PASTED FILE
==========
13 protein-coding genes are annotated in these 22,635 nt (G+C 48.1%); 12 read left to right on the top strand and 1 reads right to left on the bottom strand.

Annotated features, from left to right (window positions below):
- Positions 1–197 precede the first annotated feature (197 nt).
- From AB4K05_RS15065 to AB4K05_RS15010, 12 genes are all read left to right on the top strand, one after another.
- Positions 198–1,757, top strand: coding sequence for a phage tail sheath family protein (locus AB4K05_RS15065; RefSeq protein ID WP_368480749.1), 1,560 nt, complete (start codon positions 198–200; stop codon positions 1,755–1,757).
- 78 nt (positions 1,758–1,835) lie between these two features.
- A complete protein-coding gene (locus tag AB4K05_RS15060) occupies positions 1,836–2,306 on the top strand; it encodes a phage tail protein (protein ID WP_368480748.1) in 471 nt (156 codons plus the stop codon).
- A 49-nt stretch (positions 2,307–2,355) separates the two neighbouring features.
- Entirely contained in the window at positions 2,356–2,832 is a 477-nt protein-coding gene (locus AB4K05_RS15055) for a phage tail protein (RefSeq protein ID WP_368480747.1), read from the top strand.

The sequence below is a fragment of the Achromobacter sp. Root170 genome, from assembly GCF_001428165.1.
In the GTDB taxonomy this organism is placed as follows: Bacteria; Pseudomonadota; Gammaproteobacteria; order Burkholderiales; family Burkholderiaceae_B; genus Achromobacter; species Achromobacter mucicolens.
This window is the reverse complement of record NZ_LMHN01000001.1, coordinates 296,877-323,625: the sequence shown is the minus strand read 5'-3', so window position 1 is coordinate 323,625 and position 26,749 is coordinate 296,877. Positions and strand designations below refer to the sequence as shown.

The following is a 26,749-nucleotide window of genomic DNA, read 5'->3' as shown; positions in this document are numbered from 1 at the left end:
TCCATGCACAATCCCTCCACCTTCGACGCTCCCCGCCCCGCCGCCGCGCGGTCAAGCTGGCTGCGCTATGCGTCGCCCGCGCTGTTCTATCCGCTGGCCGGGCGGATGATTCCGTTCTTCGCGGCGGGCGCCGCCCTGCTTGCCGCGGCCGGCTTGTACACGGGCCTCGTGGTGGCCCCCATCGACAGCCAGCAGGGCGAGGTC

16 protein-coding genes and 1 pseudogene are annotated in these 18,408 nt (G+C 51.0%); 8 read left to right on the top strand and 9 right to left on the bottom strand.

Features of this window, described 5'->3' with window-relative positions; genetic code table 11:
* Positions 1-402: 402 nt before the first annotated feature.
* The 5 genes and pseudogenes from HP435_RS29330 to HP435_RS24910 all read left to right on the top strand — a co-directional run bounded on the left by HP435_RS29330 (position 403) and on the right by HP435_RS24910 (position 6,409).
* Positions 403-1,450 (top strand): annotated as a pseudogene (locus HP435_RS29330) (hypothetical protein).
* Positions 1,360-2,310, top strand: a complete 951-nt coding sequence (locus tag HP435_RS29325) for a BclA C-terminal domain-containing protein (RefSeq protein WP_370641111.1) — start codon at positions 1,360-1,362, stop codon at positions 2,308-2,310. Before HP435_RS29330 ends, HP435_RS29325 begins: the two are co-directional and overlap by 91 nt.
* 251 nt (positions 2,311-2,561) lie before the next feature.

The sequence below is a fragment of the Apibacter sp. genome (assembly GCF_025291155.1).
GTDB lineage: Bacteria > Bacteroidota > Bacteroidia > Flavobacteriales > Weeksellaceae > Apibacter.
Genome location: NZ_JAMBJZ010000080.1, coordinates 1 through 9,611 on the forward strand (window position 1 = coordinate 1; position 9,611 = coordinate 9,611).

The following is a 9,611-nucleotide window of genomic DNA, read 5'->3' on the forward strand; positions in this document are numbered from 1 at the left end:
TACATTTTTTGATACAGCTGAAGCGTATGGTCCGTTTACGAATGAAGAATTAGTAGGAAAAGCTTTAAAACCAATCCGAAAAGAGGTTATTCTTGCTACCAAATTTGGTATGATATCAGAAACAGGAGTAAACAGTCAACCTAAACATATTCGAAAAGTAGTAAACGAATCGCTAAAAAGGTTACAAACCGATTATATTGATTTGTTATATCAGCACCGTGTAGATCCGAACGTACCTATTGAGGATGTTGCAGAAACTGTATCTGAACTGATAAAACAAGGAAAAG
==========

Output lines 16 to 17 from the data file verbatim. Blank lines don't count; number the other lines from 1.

Features of this window, described 5'->3' with window-relative positions; genetic code table 11:
* Positions 1-402: 402 nt before the first annotated feature.